Clark's Honors Program gives high-achieving students real-life experience with teamwork
Clark is well known for providing its students with hands-on learning opportunities in career-oriented fields like nursing, dental hygiene, and automotive technology. Even so, you might imagine that the highly academic and cerebral Transfer AA Honors Program would be too elevated an atmosphere for “learning by doing.”
Guess again: As the students in Prof. Deena Godwin’s Honors Small Group Communication class explained during a presentation on December 5, their experience with conquering a real-life challenge not only taught them how to apply the theories they’d learned in the class to an actual problem, but also helped prepare them for the sort of situations they’re likely to encounter in their work lives, no matter what field they wind up in.
The students were given an assignment at the beginning of the quarter: Come up with ways to introduce more Clark students to the Honors Program, a newly developed course of study designed to provide high-achieving students with challenging coursework to prepare them for pursuing higher degrees at four-year institutions.
None of the students had difficulty with the actual goal. As Honors Program students themselves, they knew first-hand the benefits of participating in the program: the chance to take academically challenging classes with other high-achieving students, the Honors credential on their transcripts, one-on-one mentoring with a faculty member, the freedom to really delve into a topic of interest through a capstone project, and scholarship opportunities through the Clark College Foundation’s Honors Program Scholarship.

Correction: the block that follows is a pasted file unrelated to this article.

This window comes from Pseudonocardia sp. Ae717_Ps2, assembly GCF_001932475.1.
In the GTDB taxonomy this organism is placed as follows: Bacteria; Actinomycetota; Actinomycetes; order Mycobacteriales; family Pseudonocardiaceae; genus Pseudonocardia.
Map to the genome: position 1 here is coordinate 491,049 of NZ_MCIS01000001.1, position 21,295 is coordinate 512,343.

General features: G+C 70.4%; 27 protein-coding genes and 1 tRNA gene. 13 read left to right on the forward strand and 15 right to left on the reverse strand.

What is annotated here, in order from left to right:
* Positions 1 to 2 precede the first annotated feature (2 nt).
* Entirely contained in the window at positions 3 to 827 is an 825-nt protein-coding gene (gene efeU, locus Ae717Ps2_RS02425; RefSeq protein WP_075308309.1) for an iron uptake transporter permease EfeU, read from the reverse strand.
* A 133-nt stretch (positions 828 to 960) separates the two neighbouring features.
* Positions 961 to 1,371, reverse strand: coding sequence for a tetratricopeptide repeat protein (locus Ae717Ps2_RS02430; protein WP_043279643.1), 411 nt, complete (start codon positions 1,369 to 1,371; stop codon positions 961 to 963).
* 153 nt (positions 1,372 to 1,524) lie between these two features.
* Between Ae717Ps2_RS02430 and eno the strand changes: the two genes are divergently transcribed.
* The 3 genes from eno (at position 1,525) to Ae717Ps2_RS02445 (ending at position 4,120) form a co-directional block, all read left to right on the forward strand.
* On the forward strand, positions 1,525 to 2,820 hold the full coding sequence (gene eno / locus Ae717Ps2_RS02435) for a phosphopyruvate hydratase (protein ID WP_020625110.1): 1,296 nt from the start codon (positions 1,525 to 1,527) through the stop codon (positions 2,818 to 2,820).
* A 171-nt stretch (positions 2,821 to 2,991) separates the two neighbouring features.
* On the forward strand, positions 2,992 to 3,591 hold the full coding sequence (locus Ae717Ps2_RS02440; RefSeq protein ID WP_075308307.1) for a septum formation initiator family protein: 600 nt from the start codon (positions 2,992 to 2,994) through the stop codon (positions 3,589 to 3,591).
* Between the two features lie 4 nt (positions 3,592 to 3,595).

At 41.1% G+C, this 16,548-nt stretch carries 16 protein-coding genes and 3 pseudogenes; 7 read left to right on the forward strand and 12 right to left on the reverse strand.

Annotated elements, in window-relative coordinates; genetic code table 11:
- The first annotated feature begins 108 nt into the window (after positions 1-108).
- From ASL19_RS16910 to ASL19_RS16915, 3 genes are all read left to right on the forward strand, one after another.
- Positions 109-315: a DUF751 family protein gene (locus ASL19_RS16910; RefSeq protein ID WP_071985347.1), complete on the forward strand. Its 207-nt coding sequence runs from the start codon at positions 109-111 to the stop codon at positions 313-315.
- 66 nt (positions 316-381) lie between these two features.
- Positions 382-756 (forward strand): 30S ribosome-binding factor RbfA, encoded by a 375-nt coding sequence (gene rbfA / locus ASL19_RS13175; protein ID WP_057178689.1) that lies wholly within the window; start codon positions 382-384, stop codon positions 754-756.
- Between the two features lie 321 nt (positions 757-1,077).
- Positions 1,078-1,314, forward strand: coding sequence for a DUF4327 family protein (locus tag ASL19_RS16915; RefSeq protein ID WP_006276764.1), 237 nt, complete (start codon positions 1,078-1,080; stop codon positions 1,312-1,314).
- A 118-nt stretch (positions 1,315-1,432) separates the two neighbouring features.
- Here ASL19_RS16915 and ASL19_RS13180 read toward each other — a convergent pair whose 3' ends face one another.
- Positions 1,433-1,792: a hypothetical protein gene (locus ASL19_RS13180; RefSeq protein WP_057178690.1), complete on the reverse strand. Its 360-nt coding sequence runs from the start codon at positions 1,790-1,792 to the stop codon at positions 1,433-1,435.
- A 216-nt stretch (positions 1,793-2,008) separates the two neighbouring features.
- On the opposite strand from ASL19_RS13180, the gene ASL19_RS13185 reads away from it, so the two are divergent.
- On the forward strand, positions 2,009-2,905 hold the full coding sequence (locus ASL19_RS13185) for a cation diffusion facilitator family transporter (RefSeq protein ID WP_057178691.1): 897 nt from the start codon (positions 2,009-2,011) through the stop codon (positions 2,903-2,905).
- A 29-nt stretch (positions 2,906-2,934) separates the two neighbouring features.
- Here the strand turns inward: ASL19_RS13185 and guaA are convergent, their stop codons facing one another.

But while the students were happy with the goal of the assignment, they were less sanguine about the format, which involved working in groups of three to five. (After all, the course is called Small Group Communication.) Many students originally balked at the idea of group projects, fearing that their classmates would not perform to the same high standards they set for themselves. “I came into this really scared because I knew it was a big part of my grade, and my grade is everything to me,” said Jason Langley.
What the students discovered was that their challenges of working in a group were not the ones they’d feared: For the most part, students did their work. Rather, the problems were ones encountered in many workplaces: conflicts in vision, differences in communication styles, negotiating between bright individuals who were accustomed to dominating their work groups, coordinating busy schedules, clarifying tasks and goals. This is when the tools they were learning in class came in handy. As the students continued their presentations, terms like “setting expectations” and “going back to our norms” began sneaking into their language.
In the end, the groups came up with varied ways of achieving the assignment’s goal, ranging from presentations to College 101 classes to a brief video outlining the Honors Program’s advantages. While the students encountered unexpected challenges–one group wound up having to dismiss a member, after weeks of mediation–they all agreed that the class had taught them valuable skills.
“Although we had a tough time working together as a group, I personally believe we’ll be better students and future employees because of this experience,” said Patrick Hardy, who was in the group with the dismissed team member.
Clark College Foundation CEO and President Lisa Gibert, who attended the presentation, agreed. “I would say you had the more valuable experience in many ways, because you are experiencing what you’re going to experience in the real world,” she said.
Student Ben Putnam said he planned to use the skills he’d learned through this assignment in future group work. “The next time I’m assigned to work in a team, I’ll be the weird guy who says, ‘Yeah, let’s write these rules down before we start,’” he said with a grin.
For more information about the Transfer AA Honors Program, visit www.clark.edu/honors.
Photo: Clark College/Hannah Erickson